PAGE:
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The bear took one big step toward me, stopped and grunted. The gap closed to 15 feet. Maybe 10. I’m not good at estimating distances when enough adrenaline is coursing through my body to power a Seal Team Six raid.
I heard a noise to my side and glanced left. A cub scampered up the nearest tree. My head swung back to the mother.
I’d like to tell you that time slowed down or that my life flashed before my eyes. But none of that happened. I just had one repeating thought.
I am so f–ed.
Running through a patch of tight northern New England brambles, I had stumbled into the backcountry clash feared through the generations.
So this is how it ends, I thought. I’d be just one more name added to the list of 68 fatal maulings by black bears in North America in the last century. A one-paragraph AP story would circulate around the country. My college girlfriend would see it and nod knowingly. Mayer. Exactly what I expected.
I felt a nudge on the back of my leg. My dog, Chloe, was quaking behind me. (When this happens, you can safely assume you are about to be attacked by something large and fierce.) The feel of her wet nose on my leg woke me from my funereal thoughts.
Time to act. I grabbed her collar and started walking slowly backward.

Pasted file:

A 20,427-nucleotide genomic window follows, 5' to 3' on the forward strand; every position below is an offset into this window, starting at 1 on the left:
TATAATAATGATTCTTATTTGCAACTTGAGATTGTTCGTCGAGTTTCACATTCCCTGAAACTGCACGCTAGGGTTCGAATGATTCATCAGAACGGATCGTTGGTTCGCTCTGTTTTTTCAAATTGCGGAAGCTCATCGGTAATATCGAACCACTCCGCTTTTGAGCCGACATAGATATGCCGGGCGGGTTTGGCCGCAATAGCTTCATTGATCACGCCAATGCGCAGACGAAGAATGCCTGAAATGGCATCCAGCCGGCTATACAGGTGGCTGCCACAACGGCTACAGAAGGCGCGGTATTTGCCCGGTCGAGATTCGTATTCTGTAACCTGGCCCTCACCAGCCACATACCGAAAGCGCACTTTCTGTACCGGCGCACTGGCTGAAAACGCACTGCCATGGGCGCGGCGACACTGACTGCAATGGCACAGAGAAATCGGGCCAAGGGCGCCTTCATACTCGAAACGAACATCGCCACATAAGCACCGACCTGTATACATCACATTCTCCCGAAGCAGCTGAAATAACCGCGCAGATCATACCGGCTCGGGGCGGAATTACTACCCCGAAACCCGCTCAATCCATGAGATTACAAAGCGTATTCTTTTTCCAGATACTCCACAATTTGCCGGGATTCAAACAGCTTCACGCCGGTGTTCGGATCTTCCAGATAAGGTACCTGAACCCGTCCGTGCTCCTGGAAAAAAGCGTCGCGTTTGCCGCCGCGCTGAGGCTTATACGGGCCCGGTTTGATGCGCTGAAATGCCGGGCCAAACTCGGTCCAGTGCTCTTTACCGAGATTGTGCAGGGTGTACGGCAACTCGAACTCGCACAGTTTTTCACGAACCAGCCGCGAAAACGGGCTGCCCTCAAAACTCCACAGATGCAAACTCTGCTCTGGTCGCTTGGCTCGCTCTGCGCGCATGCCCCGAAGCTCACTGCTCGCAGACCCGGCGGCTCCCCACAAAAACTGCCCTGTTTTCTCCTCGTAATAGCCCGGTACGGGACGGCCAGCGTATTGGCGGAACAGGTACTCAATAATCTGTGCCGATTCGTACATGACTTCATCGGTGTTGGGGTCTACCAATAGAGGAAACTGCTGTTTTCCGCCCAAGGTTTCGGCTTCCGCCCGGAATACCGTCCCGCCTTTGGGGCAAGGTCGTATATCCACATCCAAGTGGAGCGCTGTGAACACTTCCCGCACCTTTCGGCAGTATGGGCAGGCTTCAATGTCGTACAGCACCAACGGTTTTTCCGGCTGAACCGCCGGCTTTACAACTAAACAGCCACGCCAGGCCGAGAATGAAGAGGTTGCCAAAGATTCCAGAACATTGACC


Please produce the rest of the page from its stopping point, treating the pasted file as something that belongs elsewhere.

“Everything’s cool. We’re leaving. Sorry, Mom. Eeevvvrything’s cool.”
You are talking to a bear, idiot.
Sixty slow seconds later, as I ghosted backward and the bear slowly lowered her head and resumed her search for berries, the encounter was over.
Home an hour later, and with adrenaline levels finally out of the red zone, I began Googling. Black bears, it seems, rarely attack—even when you accidentally test maternal bonds. Instead, they train their cubs to climb trees for protection. Grizzlies, though, are an entirely different story. Generalize this data to that species, and you risk being posthumously viral on social media.
The bigger danger in New England, I discovered, are moose. There are more moose than bear, so the odds of an encounter are higher, and a moose will aggressively defend a calf.
I flashed back to a story from a friend, Brad, who one fall day was charged by a rutting moose. Brad had to run for a quarter mile from a remote tarn called, ironically, Pond of Safety, to escape. His story sounds laugh-out-loud funny—except when Brad tells it, it’s more of an “Officers used dental records to … ” kind of situation.
Then, later the same week as my bear encounter, something else odd happened. It started when I ran in to visit friends in a backcountry trail crew camped deep in White Mountain National Forest. After a mellow dinner in camp, I told my bear tale.
“Some people go their entire lives without something like that happening,” said the leader of the crew, putting a coda on my mini saga as the sun set.
I took note. Night was falling, I had no headlamp, and I was overstaying the available light. It was time to get up and start hauling ass out of the woods.
How often does that happen, I wondered again, as I hurried down to the trailhead, just a few miles away, maximizing what little post-sunset glow remained.
That’s when I sensed something large blocking the trail. Instinctively, I put my hand out … and hit the ass of a moose.
Too slow to react, I fell forward against my hand, in effect pushing the moose out of the trail. The moose crashed into the forest. I ran past.
How often does that happen? Maybe more often than you might think.
Doug Mayer lives in Randolph, New Hampshire. He appreciates that dumb luck is still luck. This article originally appeared in our October 2016 issue.